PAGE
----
Pilot study outline for targeted genomic surveillance of SARS-CoV-2 in travellers in response to a worsening or unknown epidemiological situation in a third country
This document provides practical guidance to EU/EEA Member States willing to implement a pilot study for the harmonised and coordinated targeted genomic surveillance of SARS-CoV-2 at selected international points of entry (PoE), to complement national and international genomic surveillance and to trigger more in-depth analysis at community level, such as studies for the characterisation of transmissibility, severity, and immunity evasion properties of a given virus variant.
On 4 January 2023, European Union (EU) and European Economic Area (EEA) countries agreed on a coordinated precautionary approach in the light of COVID-19 developments in China, especially considering the need for sufficient, reliable data and the easing of travel restrictions by China starting on 8 January 2023. The agreement included the setting up of complementary random testing of passengers travelling from China on arrival in EU Member States and the sequencing of all positive results as part of a surveillance protocol to detect virus variants of concern. This outline aims to provide guidance to Member States willing to set up this surveillance system, through pilot sentinel sites at select travel hubs for the genomic surveillance of incoming travellers from countries with a worsening of the epidemiological situation and insufficient volume of sequencing, starting with China, for a period of eight weeks. After that the results of the study will be reviewed, and the study outline will be revised accordingly.
The timely detection and characterisation of SARS-CoV-2 variants is essential to inform risk assessment and to limit the impact of the virus, e.g. by strengthening vaccination programmes or updating vaccines' composition, and by adjusting or implementing new non-pharmaceutical measures as needed. The basis of variant surveillance in the EU/EEA has been outlined in ECDC’s ‘Guidance for representative and targeted genomic SARS-CoV-2 monitoring’. Implementing targeted genomic surveillance in travellers should not result in decreasing EU/EEA Member States’ national routine respiratory virus surveillance, including sampling, and sequencing for SARS-CoV-2 and other respiratory viruses in the community. In situations of severely limited resources, routine respiratory virus surveillance in the community should take precedence over surveillance at travel hubs. Targeted genomic surveillance activities in travellers are most relevant in situations where the third country under investigation does not perform representative genomic surveillance with international sharing of relevant data.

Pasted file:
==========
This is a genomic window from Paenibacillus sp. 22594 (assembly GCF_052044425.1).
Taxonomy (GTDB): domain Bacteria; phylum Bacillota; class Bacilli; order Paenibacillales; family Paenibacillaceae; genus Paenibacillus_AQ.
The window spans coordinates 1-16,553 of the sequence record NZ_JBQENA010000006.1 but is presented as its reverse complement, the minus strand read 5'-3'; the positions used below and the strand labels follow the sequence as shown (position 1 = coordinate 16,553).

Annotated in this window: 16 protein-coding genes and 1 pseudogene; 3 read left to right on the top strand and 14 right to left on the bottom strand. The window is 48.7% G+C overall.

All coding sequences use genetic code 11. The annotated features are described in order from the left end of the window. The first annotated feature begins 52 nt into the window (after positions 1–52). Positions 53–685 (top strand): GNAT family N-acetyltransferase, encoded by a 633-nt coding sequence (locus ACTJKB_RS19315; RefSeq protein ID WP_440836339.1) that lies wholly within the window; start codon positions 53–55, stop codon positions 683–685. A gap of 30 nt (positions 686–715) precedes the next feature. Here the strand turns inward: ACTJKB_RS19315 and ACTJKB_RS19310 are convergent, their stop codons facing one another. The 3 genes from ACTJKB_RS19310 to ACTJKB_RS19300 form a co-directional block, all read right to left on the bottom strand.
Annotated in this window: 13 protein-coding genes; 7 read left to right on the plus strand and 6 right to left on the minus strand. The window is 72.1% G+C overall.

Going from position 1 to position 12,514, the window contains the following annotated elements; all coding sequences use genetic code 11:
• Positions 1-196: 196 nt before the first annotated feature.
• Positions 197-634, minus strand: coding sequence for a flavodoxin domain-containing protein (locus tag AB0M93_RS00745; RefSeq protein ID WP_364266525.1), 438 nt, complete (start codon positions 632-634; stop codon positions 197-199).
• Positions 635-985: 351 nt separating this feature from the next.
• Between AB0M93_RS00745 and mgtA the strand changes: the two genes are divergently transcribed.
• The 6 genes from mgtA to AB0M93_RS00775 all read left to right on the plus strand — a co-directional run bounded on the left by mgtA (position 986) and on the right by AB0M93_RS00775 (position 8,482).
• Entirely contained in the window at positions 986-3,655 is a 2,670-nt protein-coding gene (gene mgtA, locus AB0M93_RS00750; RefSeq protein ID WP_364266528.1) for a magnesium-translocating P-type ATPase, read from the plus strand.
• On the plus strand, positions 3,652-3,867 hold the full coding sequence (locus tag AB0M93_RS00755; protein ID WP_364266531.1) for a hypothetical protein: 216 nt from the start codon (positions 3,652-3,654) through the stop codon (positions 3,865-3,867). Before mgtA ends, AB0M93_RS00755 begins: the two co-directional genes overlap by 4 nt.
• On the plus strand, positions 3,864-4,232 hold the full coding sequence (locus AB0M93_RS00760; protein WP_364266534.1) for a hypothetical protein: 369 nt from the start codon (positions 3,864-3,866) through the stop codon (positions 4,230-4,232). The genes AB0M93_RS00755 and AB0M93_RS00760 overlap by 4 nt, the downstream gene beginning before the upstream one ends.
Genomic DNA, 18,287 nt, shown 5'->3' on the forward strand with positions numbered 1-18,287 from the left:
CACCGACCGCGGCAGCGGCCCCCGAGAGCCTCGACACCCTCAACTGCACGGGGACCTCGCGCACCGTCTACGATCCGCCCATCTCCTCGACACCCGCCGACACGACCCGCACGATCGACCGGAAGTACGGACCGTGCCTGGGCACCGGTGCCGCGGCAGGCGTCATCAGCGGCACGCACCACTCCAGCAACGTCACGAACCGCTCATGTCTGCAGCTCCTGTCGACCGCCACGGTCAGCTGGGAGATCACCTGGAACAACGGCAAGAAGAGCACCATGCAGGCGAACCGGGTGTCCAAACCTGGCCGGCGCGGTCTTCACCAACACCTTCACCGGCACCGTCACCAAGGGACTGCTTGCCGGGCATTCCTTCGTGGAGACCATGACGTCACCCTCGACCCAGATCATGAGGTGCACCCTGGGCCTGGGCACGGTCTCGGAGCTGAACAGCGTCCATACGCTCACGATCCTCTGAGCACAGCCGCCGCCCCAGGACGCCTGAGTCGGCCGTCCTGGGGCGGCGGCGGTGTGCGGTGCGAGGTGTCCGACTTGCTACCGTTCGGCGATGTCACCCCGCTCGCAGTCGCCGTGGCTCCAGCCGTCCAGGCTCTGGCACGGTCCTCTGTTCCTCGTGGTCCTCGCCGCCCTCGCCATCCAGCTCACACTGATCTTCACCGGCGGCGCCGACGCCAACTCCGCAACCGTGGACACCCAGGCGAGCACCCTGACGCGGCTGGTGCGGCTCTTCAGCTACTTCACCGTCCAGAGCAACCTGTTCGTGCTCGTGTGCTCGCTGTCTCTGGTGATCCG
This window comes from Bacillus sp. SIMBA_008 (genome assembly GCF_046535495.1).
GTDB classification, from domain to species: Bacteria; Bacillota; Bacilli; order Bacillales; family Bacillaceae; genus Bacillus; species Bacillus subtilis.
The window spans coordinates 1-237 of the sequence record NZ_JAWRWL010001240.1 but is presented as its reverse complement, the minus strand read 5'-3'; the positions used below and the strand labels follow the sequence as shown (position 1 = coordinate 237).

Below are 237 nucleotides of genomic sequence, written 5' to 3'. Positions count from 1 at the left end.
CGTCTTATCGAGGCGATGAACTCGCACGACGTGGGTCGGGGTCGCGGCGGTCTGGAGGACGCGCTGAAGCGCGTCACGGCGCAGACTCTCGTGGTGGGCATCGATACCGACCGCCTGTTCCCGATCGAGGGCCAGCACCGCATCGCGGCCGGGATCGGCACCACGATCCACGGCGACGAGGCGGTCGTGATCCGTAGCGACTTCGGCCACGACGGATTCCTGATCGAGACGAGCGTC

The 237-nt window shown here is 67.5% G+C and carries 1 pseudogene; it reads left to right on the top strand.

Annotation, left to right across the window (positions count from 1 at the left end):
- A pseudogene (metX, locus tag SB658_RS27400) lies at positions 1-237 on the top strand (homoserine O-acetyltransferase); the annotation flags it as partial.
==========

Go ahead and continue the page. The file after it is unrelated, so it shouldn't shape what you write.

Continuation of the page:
Targeted genomic surveillance in travellers can support global SARS-CoV-2 variant monitoring through the early detection of new variants that can be further investigated with specific studies and through routine community-based surveillance. This surveillance in travellers will be complementary to wastewater surveillance activities coordinated by the European Aviation Safety Agency and the European Commission's Joint Research Centre, another initiative agreed upon by Member States as part of the coordinated precautionary approach.
There are important limitations associated with such a surveillance system. Firstly, the sampling strategy does not allow for a fully representative (geographically or otherwise) analysis of the third country population from which the samples come. In addition, epidemiological and virological investigations are required to perform risk assessment, some of which may only be possible to perform in a timely manner in the country of origin. Routine population-based representative sampling and sequencing of positive specimens from sentinel systems in primary and secondary care in EU/EEA Member States remain the most effective means of monitoring transmission and virus evolution in a timely manner in the EU/EEA, as described in the joint ‘ECDC and WHO Operational considerations for respiratory virus surveillance in Europe’.
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